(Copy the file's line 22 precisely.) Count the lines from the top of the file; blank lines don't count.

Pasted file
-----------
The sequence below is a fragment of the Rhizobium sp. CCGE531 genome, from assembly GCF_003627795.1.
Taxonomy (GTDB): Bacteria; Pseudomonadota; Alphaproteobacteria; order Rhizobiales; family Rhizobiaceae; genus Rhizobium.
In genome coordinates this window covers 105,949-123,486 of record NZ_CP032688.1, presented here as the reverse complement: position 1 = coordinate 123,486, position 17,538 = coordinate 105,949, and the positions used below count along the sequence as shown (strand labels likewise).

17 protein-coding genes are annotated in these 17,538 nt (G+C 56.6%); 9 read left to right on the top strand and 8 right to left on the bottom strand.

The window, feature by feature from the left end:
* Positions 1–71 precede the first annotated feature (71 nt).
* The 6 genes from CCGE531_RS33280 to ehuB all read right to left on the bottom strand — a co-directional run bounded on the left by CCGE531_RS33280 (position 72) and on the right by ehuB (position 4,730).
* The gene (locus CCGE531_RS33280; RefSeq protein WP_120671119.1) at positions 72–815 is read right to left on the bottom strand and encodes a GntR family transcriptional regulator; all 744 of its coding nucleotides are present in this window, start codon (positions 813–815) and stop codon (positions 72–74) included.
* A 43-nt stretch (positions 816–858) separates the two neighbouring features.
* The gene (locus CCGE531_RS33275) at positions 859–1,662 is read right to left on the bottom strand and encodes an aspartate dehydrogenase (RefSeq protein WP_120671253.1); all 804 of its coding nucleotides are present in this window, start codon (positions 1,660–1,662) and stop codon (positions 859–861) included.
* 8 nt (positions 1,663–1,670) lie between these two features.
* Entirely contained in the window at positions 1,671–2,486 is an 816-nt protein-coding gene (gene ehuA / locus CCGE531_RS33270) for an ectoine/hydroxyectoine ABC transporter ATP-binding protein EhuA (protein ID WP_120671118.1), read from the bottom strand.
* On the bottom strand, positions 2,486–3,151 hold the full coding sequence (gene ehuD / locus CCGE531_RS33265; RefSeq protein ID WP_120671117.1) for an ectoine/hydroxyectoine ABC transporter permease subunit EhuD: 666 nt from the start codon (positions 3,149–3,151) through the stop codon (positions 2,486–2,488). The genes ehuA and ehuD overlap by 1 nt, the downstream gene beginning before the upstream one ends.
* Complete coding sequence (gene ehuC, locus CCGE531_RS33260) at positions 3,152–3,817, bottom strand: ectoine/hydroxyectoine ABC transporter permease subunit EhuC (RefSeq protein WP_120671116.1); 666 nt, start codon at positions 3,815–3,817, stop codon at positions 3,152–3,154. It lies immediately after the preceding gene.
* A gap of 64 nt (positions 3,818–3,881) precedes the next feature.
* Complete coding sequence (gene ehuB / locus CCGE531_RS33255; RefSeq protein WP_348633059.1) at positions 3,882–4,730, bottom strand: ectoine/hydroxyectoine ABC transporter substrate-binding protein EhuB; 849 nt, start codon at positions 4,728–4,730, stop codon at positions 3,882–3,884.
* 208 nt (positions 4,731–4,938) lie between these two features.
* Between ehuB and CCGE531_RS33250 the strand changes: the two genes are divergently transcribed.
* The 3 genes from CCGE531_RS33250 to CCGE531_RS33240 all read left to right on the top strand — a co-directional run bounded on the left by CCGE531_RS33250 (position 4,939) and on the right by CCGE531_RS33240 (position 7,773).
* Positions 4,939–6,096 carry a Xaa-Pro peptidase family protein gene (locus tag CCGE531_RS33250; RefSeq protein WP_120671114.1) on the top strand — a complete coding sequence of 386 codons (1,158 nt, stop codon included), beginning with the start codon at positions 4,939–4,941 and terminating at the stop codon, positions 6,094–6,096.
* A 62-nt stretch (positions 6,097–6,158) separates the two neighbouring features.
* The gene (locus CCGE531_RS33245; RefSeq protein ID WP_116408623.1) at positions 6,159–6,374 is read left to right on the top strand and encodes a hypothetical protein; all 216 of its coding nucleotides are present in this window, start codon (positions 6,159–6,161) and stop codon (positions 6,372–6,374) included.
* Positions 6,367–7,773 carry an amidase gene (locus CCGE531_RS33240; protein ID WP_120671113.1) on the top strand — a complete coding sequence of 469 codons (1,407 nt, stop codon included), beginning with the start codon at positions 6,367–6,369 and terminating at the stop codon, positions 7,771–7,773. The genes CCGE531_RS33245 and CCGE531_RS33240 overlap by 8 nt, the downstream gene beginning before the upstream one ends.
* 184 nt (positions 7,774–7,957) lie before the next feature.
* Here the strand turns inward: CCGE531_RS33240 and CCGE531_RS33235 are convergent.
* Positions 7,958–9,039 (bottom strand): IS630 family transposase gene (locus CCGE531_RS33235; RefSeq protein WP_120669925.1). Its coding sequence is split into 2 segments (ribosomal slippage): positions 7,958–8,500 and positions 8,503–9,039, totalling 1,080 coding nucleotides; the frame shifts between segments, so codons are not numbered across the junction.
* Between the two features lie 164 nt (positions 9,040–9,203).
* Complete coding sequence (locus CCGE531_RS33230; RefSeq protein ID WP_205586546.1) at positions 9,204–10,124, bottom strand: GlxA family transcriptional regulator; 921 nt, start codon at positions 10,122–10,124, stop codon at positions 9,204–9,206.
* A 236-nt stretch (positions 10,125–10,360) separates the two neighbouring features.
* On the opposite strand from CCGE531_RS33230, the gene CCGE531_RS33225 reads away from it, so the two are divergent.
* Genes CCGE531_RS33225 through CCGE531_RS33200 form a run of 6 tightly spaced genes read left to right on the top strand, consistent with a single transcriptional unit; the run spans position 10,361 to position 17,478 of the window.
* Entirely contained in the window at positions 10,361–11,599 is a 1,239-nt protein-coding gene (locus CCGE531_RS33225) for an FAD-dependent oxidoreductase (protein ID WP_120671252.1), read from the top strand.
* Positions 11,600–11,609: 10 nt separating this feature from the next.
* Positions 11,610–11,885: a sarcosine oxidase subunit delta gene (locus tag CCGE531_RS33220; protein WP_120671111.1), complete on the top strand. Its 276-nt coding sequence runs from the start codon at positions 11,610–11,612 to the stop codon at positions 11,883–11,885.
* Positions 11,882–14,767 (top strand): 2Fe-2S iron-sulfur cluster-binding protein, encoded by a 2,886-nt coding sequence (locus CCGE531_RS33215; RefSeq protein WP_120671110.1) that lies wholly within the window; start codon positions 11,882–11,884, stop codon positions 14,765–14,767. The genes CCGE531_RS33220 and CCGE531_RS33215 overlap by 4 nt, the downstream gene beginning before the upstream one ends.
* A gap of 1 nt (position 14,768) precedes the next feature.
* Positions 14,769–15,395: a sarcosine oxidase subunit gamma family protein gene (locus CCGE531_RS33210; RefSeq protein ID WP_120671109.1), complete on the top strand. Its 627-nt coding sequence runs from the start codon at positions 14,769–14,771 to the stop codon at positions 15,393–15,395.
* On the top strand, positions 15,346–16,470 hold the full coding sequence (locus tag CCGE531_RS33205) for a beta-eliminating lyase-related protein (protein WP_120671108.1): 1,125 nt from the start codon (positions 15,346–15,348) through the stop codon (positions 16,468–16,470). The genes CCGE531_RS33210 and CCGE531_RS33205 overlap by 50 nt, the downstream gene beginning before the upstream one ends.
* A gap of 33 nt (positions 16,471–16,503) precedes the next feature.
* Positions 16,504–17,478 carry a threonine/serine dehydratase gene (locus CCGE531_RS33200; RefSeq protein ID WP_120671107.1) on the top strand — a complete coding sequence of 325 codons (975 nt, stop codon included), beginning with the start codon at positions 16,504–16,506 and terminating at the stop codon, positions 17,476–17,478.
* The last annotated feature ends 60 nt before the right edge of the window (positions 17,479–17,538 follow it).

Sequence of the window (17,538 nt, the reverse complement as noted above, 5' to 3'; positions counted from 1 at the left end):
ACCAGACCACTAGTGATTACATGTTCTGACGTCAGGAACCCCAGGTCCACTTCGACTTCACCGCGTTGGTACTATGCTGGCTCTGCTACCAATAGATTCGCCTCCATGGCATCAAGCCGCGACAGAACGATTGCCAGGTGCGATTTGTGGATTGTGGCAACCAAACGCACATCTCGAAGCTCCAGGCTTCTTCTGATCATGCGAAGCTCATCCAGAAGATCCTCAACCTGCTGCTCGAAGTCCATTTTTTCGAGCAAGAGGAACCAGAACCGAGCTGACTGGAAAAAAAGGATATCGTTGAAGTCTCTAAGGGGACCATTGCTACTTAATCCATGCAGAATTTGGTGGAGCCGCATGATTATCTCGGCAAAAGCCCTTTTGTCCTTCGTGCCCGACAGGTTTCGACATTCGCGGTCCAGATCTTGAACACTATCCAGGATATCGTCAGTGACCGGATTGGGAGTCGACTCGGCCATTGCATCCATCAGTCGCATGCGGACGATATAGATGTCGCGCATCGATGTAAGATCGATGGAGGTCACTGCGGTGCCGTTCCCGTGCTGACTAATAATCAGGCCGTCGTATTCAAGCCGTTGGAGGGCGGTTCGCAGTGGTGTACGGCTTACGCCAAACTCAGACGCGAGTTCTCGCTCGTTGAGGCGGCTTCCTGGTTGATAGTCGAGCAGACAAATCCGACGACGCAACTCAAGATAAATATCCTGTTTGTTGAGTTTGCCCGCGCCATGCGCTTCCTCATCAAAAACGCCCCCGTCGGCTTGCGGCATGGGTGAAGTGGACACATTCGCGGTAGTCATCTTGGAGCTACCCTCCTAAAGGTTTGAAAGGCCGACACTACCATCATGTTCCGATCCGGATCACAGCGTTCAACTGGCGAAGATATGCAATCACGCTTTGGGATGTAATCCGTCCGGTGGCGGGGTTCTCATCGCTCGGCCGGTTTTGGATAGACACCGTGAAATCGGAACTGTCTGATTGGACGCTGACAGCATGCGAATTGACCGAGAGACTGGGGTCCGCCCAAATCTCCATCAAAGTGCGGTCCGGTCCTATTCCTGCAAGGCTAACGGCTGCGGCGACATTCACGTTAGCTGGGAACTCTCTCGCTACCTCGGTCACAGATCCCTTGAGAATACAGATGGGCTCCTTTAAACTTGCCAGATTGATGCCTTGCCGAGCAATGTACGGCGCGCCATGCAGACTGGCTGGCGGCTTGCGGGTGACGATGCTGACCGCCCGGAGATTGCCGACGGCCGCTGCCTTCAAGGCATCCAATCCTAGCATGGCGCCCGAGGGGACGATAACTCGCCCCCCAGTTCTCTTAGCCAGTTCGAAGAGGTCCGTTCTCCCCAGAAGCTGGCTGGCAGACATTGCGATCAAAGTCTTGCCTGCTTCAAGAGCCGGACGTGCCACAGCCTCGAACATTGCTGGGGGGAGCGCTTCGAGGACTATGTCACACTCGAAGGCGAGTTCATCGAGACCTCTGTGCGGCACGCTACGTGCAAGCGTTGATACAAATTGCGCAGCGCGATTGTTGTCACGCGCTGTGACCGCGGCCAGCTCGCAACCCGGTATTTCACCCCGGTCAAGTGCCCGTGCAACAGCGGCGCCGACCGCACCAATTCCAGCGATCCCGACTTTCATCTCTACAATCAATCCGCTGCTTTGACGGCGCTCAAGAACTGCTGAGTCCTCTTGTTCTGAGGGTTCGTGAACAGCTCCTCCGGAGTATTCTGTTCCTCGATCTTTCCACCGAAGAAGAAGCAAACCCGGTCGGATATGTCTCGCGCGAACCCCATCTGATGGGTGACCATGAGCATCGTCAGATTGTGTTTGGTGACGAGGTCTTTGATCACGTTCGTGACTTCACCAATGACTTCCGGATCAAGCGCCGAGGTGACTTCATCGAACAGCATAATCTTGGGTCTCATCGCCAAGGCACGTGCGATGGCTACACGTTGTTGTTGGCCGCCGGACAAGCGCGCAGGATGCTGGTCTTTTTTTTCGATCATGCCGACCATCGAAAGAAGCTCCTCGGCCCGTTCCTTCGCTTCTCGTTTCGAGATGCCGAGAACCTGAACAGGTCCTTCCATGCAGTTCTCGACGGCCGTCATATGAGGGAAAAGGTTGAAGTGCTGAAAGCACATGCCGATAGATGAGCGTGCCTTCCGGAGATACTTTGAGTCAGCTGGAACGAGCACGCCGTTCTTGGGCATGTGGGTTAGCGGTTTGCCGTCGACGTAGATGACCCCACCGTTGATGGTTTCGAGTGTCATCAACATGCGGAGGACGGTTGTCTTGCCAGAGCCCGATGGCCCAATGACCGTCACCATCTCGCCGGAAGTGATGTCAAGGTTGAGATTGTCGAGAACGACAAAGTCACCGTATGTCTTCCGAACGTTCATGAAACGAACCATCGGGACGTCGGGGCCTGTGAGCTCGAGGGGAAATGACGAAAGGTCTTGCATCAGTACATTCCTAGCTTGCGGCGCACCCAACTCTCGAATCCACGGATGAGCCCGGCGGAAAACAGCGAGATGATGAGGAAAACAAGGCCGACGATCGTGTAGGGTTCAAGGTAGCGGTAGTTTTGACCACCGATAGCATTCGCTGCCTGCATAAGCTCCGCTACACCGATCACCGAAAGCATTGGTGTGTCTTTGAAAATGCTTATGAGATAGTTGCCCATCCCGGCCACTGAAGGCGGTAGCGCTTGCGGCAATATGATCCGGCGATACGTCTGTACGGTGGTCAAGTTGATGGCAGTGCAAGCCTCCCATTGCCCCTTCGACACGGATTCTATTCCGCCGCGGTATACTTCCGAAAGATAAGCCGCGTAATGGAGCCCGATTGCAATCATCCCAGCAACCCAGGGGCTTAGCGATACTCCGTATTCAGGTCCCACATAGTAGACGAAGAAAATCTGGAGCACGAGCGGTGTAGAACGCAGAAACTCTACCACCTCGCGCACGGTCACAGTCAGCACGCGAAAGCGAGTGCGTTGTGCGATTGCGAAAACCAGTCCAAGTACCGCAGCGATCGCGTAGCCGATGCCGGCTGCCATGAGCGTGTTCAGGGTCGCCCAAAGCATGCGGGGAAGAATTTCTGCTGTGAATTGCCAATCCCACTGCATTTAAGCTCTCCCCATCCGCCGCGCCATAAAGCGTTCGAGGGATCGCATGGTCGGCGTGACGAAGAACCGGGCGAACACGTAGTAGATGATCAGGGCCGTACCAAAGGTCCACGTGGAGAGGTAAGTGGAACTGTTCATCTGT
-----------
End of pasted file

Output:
* The gene (locus CCGE531_RS33245; RefSeq protein ID WP_116408623.1) at positions 6,159–6,374 is read left to right on the top strand and encodes a hypothetical protein; all 216 of its coding nucleotides are present in this window, start codon (positions 6,159–6,161) and stop codon (positions 6,372–6,374) included.